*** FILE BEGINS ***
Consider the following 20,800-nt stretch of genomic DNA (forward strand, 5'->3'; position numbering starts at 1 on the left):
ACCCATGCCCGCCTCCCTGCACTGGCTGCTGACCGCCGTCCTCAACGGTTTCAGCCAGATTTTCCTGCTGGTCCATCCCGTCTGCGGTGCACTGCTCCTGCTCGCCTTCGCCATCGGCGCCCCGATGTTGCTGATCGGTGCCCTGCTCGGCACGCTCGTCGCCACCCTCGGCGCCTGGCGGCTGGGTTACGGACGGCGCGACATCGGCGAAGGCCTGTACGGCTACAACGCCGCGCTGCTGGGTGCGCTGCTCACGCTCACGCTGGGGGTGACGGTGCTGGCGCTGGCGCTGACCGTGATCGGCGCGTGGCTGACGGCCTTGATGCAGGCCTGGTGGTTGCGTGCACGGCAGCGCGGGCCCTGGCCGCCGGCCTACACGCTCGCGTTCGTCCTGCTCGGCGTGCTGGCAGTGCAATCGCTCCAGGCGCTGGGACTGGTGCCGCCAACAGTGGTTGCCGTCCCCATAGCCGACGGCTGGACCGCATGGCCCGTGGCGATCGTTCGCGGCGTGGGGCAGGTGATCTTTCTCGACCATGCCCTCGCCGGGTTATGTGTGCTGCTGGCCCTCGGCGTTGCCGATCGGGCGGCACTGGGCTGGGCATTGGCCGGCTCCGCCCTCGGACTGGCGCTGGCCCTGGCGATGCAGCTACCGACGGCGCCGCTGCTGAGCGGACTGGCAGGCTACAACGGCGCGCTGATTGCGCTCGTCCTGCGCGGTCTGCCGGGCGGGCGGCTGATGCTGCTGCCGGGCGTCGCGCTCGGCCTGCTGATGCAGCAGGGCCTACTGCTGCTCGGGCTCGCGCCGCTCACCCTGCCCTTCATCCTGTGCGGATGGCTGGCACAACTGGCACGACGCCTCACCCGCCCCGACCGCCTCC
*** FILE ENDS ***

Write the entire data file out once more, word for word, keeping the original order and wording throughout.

Consider the following 20,800-nt stretch of genomic DNA (forward strand, 5'->3'; position numbering starts at 1 on the left):
ACCCATGCCCGCCTCCCTGCACTGGCTGCTGACCGCCGTCCTCAACGGTTTCAGCCAGATTTTCCTGCTGGTCCATCCCGTCTGCGGTGCACTGCTCCTGCTCGCCTTCGCCATCGGCGCCCCGATGTTGCTGATCGGTGCCCTGCTCGGCACGCTCGTCGCCACCCTCGGCGCCTGGCGGCTGGGTTACGGACGGCGCGACATCGGCGAAGGCCTGTACGGCTACAACGCCGCGCTGCTGGGTGCGCTGCTCACGCTCACGCTGGGGGTGACGGTGCTGGCGCTGGCGCTGACCGTGATCGGCGCGTGGCTGACGGCCTTGATGCAGGCCTGGTGGTTGCGTGCACGGCAGCGCGGGCCCTGGCCGCCGGCCTACACGCTCGCGTTCGTCCTGCTCGGCGTGCTGGCAGTGCAATCGCTCCAGGCGCTGGGACTGGTGCCGCCAACAGTGGTTGCCGTCCCCATAGCCGACGGCTGGACCGCATGGCCCGTGGCGATCGTTCGCGGCGTGGGGCAGGTGATCTTTCTCGACCATGCCCTCGCCGGGTTATGTGTGCTGCTGGCCCTCGGCGTTGCCGATCGGGCGGCACTGGGCTGGGCATTGGCCGGCTCCGCCCTCGGACTGGCGCTGGCCCTGGCGATGCAGCTACCGACGGCGCCGCTGCTGAGCGGACTGGCAGGCTACAACGGCGCGCTGATTGCGCTCGTCCTGCGCGGTCTGCCGGGCGGGCGGCTGATGCTGCTGCCGGGCGTCGCGCTCGGCCTGCTGATGCAGCAGGGCCTACTGCTGCTCGGGCTCGCGCCGCTCACCCTGCCCTTCATCCTGTGCGGATGGCTGGCACAACTGGCACGACGCCTCACCCGCCCCGACCGCCTCC